Archive for July 12, 2017

UNMANNED AIRCRAFT: Cyclocopters Go All-Terrain

Paddlewheel Propulsion.

The U.S. Army’s quest for autonomous reconnaissance aircraft that can fit in the palm of a soldier’s hand has led to a breakthrough in vertical lift technology by researchers utilizing a concept long-known, but never successfully demonstrated: the cyclocopter.

Cyclocopter-Uof Md water test

The multi-modal quadrotor cyclocopter developed at the University of Maryland began aquatic mode testing in March. The unmanned aircraft, equipped with plastic foam pontoons, successfully crossed calm water. (Photo via Elena Shrestha)

A cyclocopter is a vertical lift aircraft — but unlike a helicopter — it has at least two rotors, one on either side of the servo and autopilot. A ring of rotor blades extend horizontally like the wings of an airplane and rotate around a horizontal axis, moving in a cycloidal way, like a paddlewheel on a riverboat.

Your 4GWAR editor reports on the latest developments in these tiny unmanned aircraft in the new issue of Vertiflite, a publication of the American Helicopter Society (AHS) International.

In flight, the cyclocopter’s cycloidal rotors and their circular housing look something like a speeding exercise wheel in a hamster cage, but without the hamster. The angle of the rotor blades can be shifted, altering lift and thrust that allows the aircraft to shift seamlessly from vertical to horizontal. The rotating multiple, uniform blades provide the aircraft with 360 degrees of thrust vectoring.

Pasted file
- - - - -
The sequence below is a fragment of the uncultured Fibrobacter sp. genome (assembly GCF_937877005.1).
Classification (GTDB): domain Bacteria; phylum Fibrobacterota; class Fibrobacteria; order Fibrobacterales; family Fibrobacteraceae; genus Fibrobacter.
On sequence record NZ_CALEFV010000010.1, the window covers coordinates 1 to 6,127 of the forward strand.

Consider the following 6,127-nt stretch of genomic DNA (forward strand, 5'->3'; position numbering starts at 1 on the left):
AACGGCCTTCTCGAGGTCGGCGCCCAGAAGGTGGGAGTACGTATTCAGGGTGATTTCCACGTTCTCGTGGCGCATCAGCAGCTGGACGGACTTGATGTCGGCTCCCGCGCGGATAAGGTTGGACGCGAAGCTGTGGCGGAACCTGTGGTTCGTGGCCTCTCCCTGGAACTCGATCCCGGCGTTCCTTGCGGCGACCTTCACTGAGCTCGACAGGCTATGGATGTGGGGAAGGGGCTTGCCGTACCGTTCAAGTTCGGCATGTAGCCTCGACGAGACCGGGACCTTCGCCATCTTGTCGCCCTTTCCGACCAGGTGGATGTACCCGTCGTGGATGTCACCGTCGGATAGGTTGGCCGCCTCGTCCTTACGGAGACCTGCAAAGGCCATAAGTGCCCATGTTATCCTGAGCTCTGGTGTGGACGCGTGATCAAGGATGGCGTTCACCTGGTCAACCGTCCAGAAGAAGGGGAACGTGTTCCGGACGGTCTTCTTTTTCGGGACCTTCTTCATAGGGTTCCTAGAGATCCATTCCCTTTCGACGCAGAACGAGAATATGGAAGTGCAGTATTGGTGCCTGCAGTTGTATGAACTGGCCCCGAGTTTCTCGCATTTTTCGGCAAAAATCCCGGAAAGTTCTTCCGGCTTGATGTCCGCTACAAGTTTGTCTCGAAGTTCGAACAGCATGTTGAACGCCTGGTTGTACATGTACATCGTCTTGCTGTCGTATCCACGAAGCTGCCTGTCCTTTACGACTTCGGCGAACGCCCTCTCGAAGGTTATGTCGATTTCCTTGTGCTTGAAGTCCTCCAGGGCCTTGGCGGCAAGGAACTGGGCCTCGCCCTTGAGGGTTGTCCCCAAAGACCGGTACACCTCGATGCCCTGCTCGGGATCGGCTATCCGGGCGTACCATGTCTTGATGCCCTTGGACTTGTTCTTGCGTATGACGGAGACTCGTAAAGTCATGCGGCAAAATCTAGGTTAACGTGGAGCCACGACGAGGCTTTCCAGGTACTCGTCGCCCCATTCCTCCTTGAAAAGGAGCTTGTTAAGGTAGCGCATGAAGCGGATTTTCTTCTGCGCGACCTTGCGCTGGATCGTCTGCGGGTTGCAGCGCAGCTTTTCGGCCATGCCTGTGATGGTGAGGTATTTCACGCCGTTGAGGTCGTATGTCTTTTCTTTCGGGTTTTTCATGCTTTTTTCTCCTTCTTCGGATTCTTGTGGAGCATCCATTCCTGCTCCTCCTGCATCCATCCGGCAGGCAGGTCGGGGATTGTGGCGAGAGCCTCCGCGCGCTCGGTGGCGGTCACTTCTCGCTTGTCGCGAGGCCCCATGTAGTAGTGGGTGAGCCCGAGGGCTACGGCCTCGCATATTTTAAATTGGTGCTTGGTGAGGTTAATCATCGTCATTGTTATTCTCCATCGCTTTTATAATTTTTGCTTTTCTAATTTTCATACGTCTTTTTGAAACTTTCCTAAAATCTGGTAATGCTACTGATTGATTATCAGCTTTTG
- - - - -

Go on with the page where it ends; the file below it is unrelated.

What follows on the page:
The cyclo rotor concept is over 100 years old with recorded experiments dating back to 1909 but early researchers focused on manned flight and were never able to demonstrate a vehicle that could fly, despite several attempts in the 1930s

Texas A&M tiny cyclocopter

Researchers at Texas A&M achieved the world’s smallest cyclocopter, weighing just 29 g (1 oz). (Photo via Moble Benedict)

With funding from the Army Research Laboratory, engineers at the University of Maryland and Texas A&M University have been designing, building and flying unmanned  cyclocopters to demonstrate their agility and viability. At Maryland’s Alfred Gessow Rotorcraft Center, student researchers have built small unmanned cyclocopters ranging in weight from just over two ounces (60 grams) to almost two pounds (900 grams). The largest of the little drones is multi-modal and designed to travel across land and water, as well as the air. At Texas A&M’s Advanced Vertical Flight Laboratory, researchers have also developed a range of increasingly smaller cyclo rotor-powered drones, including one that weighs just 29 grams, currently the smallest ever made.

Anticipating challenging battle environments that U.S. forces will face in future conflicts, the Army Research Lab’s Micro Autonomous Systems and Technology (MAST) program began looking for promising technologies that would provide portable air and ground situational awareness devices for soldiers moving on foot through complex terrain, like dense urban areas. MAST’s Collaborative Technology Alliance (MAST-CTA) was created in 2008 to encourage cooperation among the military, industry and 20 research universities ….

TO READ THE REST OF THE STORY IN THE JULY/AUGUST ISSUE OF VERTIFLITE MAGAZINE, CLICK HERE.

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July 12, 2017 at 11:42 pm Leave a comment


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